Despite having lacked pace on Friday and Saturday, Hamilton retained hope of adding a sixth successive podium as penalties for rivals meant he started fourth on the grid.

The Brit enhanced those hopes in the opening corners as he got past Perez and then honed in on Alonso, who had also passed the Red Bull at the start to move up to second.

Hamilton enjoyed a powerful slipstream up the Kemmel Straight and pulled alongside his former McLaren team-mate, but then failed to leave the Spaniard enough room on the inside as they made their way through Turn 5.

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Hamilton was disappointed after he collided with Alonso, putting him out of the race on the first lap at the Belgian GP

The heavy collision saw Hamilton's car momentarily fly into the air, with the Brit fortunate to come down safely, albeit sustaining damage that would prevent him from making it back to the pits.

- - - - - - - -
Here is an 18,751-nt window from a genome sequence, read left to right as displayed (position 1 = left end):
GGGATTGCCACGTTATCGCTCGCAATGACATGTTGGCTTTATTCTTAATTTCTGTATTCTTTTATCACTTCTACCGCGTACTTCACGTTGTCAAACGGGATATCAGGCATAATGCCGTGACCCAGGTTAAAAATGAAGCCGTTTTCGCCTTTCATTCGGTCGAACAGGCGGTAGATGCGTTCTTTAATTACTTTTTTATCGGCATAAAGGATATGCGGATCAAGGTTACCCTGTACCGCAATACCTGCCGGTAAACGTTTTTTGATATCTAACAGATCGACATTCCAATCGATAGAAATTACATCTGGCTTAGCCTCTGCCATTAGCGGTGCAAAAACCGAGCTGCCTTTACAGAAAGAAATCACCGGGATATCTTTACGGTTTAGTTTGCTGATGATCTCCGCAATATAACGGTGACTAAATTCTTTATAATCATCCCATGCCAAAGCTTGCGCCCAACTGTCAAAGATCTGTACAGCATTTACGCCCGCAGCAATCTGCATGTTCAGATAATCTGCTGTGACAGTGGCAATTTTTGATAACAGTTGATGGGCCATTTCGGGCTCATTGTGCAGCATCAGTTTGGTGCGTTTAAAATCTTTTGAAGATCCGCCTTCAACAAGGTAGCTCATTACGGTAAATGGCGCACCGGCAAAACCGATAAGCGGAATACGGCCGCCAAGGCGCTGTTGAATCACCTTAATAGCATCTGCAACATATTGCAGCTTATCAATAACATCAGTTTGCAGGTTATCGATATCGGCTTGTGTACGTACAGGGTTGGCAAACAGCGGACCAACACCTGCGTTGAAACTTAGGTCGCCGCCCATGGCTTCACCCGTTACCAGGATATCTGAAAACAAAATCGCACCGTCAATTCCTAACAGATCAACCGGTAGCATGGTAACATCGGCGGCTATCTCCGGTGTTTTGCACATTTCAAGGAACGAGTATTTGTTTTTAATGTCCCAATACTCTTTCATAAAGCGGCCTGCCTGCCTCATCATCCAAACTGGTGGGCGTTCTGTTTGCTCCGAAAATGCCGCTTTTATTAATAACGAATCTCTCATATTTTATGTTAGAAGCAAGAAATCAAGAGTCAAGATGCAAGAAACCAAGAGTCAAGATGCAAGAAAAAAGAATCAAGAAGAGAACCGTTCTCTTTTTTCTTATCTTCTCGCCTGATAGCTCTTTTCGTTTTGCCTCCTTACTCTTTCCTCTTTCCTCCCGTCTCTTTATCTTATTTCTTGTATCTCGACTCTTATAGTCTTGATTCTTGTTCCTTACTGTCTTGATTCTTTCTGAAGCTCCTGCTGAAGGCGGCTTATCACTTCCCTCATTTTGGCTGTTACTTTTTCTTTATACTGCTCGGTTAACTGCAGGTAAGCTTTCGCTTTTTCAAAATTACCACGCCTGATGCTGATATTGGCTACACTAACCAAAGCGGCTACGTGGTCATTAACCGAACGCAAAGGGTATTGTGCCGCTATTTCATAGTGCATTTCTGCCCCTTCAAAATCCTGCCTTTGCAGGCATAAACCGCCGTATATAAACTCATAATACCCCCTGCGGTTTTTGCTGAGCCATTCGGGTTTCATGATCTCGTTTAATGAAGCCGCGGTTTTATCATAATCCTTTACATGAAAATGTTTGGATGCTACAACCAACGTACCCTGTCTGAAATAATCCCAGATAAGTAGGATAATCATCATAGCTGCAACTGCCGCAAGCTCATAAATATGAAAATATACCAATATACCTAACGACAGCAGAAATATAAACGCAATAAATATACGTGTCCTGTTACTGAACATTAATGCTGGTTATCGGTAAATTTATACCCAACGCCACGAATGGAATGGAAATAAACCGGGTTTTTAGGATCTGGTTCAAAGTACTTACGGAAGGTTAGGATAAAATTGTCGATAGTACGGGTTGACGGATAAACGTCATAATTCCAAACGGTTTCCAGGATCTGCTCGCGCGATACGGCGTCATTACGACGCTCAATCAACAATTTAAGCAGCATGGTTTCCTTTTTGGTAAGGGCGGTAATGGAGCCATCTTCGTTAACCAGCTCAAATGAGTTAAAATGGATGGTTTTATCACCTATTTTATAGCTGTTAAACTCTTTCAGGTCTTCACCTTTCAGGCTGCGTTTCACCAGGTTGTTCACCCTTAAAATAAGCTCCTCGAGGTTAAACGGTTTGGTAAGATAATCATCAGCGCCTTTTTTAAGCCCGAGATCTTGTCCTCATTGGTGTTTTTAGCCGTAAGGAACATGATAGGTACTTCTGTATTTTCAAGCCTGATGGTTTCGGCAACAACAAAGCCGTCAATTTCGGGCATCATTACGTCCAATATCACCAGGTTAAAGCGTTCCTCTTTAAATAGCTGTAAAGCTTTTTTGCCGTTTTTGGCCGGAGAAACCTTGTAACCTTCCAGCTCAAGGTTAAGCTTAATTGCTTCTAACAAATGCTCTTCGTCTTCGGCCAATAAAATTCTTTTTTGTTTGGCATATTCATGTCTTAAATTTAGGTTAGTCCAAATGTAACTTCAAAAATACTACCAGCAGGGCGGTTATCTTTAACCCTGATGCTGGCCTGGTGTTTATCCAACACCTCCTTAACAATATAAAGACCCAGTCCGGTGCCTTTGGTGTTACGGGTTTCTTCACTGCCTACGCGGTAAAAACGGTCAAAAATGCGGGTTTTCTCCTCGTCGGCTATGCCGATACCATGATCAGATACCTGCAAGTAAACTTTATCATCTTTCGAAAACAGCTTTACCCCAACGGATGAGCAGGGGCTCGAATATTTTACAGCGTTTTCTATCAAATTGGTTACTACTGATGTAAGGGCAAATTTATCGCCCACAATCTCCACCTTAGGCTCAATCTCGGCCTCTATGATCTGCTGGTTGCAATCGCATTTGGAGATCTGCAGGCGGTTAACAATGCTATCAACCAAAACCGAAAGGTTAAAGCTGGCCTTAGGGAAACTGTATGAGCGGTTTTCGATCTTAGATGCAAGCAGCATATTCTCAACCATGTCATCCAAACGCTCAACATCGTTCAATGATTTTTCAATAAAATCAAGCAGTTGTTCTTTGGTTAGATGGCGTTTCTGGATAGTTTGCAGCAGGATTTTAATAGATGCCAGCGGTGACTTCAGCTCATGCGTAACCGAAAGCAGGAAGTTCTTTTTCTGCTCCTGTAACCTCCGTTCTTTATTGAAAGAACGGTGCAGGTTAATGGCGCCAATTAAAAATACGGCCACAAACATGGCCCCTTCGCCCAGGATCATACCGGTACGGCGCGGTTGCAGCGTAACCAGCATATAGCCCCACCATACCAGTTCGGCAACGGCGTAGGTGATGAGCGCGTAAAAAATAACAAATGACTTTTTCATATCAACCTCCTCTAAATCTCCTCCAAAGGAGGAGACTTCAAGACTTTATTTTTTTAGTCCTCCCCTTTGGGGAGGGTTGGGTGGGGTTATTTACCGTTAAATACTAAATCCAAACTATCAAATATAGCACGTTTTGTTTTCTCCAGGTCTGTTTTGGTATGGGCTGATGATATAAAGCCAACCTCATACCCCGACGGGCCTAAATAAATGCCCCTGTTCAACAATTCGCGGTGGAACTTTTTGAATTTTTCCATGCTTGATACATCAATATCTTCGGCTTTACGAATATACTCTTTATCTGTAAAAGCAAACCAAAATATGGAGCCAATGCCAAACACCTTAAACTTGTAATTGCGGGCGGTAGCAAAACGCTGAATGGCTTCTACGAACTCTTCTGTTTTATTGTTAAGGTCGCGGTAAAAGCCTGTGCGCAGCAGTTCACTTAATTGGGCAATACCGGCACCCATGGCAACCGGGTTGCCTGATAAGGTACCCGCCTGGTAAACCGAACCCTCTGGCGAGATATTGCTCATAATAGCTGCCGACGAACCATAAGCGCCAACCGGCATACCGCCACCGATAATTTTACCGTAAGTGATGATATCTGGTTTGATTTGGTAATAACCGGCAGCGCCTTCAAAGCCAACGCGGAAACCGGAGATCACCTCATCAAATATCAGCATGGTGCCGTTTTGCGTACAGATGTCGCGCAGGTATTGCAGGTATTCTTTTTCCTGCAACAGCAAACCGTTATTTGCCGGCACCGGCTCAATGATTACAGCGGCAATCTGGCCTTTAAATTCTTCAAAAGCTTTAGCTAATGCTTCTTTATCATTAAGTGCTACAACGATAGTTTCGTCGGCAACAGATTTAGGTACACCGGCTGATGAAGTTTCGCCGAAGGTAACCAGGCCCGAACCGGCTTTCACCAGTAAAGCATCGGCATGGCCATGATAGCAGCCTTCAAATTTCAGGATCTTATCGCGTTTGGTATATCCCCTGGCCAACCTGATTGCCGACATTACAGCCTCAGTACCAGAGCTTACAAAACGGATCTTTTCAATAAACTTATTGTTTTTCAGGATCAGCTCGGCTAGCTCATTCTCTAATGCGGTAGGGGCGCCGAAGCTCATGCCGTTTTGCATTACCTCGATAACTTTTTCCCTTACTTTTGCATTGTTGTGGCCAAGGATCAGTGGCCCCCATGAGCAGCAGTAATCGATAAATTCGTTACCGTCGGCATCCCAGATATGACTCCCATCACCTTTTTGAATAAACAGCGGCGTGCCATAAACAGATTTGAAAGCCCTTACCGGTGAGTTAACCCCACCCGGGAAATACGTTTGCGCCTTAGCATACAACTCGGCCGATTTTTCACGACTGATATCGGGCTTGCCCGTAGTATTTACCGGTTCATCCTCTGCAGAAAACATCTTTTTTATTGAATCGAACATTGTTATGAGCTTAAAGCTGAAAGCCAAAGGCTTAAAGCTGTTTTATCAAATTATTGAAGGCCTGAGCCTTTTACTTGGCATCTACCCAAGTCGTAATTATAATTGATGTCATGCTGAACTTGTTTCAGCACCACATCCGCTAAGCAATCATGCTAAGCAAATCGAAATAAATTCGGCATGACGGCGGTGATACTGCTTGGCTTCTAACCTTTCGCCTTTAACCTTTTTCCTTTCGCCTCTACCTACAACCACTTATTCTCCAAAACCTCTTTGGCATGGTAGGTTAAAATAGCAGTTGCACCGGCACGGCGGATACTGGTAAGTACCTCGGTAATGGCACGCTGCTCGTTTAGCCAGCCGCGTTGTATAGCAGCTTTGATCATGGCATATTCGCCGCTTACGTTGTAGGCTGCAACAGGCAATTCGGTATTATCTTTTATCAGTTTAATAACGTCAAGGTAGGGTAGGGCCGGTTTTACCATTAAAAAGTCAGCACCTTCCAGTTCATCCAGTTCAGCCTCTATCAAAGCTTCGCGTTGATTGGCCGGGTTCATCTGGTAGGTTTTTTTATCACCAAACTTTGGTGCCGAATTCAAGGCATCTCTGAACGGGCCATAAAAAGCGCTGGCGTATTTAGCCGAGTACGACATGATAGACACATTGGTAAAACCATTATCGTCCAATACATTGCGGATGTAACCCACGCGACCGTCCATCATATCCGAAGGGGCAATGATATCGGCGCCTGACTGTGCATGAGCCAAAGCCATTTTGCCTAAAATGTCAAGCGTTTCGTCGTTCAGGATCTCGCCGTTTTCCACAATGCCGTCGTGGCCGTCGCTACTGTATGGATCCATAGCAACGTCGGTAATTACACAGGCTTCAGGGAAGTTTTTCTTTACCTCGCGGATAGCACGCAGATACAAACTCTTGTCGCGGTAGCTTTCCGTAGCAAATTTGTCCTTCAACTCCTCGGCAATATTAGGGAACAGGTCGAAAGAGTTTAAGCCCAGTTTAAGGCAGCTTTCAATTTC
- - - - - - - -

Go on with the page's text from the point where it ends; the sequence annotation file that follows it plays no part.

That was of no immediate consolation to Alonso, who berated Hamilton over team radio in the heat of the moment.

The race stewards opted to take no action, but Hamilton later took responsibility for the incident, saying Alonso had been in his "blind spot", and insisted it "doesn't really matter" what the Spaniard said about him.

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Alonso reflects on his frustration after colliding with Hamilton

Speaking after the race, a more calm Alonso was far less critical of Hamilton, and said it was "very nice" of the seven-time world champion to take the blame.

"I was frustrated in that moment, for sure," Alonso said. "Every time we start on the first or second row or are fighting in the top two or three there is always something going on and I was frustrated.

"Luckily, my car was very strong and I could continue."

What's next in F1 2022?

The action continues to come thick and fast as Formula One returns next weekend for the Dutch Grand Prix.

It promises to be a thrilling weekend in Zandvoort as Max Verstappen races in front of his home fans as a world champion for the first time.

Things get under way with first practice on Friday morning at 11:30am, with Sunday's race starting at 2pm.